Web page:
When Ted Stevenson started to question prospective jurors in a patent-infringement suit, he wanted those who are cell-phone savvy.

"We were looking for people who had a familiarity with texting and sending pictures," says Stevenson, a principal in Dallas’ McKool Smith who conducted voir dire and gave the opening and closing statements at the trial.

Partly as a result of his move to seat text-savvy jurors, Stevenson’s client, Dallas-based Summit 6 LLC, won a $15 million verdict. The April 5 win in the U.S. District Court for the Northern District of Texas in Dallas came after a six-day trial and three hours of deliberations.

For Stevenson, the challenges of the jury trial arose from the need not only to explain how technology and software worked but also to address a wide range of defenses put forth by lawyers for Samsung Electronics Co. and its subsidiary.

According to U.S. District Judge Reed O’Connor’s Feb. 6 pre-trial memorandum opinion and order, which denied the Samsung defendants’ motion for summary judgment, Summit 6 alleged in an amended complaint that "services, smartphones, and/or tablets sold by Samsung infringe one or more claims" of its patent.

In response, Samsung and its subsidiary filed a motion for summary judgment of non-infringement on Oct. 22, 2012, wrote O’Connor. In that motion, the Samsung defendants laid out some of their long list of defenses, which Stevenson said made this case a difficult one to win.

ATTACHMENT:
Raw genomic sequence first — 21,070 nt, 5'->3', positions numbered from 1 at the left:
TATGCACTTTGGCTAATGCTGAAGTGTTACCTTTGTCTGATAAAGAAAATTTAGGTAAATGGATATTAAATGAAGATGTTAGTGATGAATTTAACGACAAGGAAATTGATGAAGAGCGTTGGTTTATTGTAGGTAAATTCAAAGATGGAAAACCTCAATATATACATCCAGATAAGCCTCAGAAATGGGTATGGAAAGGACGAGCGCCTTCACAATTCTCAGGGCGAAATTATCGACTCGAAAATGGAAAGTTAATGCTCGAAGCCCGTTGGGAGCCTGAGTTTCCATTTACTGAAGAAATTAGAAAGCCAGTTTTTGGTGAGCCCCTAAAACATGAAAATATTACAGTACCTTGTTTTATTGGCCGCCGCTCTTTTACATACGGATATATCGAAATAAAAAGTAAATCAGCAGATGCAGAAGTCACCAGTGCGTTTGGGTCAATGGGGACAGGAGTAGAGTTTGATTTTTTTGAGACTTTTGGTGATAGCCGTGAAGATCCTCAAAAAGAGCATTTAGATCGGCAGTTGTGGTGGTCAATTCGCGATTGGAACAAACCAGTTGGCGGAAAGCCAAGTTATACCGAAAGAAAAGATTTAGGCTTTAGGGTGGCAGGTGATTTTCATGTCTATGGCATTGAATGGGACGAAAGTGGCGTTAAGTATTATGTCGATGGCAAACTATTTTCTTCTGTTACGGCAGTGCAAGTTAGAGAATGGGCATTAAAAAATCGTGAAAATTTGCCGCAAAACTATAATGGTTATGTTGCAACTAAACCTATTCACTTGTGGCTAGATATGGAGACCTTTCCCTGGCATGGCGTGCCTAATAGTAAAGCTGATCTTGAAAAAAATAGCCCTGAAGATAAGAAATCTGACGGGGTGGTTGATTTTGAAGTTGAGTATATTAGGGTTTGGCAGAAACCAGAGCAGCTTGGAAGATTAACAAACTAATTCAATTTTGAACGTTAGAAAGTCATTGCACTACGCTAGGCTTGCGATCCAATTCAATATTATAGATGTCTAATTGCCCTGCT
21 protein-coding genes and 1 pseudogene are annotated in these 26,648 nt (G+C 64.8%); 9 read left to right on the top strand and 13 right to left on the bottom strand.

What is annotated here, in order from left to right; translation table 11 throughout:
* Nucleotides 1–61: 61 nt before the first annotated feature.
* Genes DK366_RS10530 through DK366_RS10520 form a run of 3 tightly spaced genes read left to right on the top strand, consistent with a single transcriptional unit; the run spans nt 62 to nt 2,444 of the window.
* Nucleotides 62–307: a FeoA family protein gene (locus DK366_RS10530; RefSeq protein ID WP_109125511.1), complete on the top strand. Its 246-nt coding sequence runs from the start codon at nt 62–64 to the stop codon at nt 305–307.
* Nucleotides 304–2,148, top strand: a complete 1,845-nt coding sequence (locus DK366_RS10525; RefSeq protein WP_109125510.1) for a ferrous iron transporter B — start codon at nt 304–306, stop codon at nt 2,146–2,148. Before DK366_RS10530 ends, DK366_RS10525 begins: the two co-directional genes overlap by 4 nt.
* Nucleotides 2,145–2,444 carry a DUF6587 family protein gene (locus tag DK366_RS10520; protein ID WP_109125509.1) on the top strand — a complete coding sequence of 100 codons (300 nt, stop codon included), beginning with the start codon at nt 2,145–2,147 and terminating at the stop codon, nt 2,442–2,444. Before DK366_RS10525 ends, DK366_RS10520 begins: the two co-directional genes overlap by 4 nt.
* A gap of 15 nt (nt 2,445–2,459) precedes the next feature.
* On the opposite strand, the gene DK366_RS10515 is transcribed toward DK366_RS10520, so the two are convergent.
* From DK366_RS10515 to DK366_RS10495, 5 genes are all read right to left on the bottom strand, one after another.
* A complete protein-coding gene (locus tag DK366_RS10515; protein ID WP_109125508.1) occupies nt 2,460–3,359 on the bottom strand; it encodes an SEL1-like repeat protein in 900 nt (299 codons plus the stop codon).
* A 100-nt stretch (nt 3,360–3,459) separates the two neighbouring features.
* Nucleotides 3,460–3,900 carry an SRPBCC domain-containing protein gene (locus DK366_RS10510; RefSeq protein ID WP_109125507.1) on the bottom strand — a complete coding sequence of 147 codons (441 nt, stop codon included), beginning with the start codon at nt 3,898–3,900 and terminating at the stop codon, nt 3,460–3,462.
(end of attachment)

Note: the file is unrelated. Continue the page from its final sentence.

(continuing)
Specifically, they asserted that their "accused products lack" what the judge referred to as "pre-processing" steps. Such steps modify digital content in preparation for sending; Summit 6 had argued that its patent covered such steps, but the Samsung defendants argued that such steps weren’t a part of their technology’s processes, O’Connor wrote.

According to O’Connor, the Samsung defendants argued in their motion that "its accused products do not perform the express claim limitation of ‘pre-processing . . . in preparation for publication’ either literally or under the doctrine of equivalents," and that the plaintiff had provided "no evidence that the accused products perform all of the asserted claims in combination," O’Connor wrote.

Mark Fowler, a partner in the Palo Alto office of DLA who represents Samsung and its subsidiary and took the lead at trial, did not return a call seeking comment.

In its verdict, the jury found that the Samsung defendants had infringed on all claims of Summit 6′s patent, that Summit 6′s patent was valid and that the plaintiff’s damages equaled $15 million. That’s at about a rate of 28 cents per phone device, Stevenson says.

To persuade a jury, Stevenson says he had "to strip away jargon and unnecessary information" about the software technology that allowed for transmission of photographs between cell phones.

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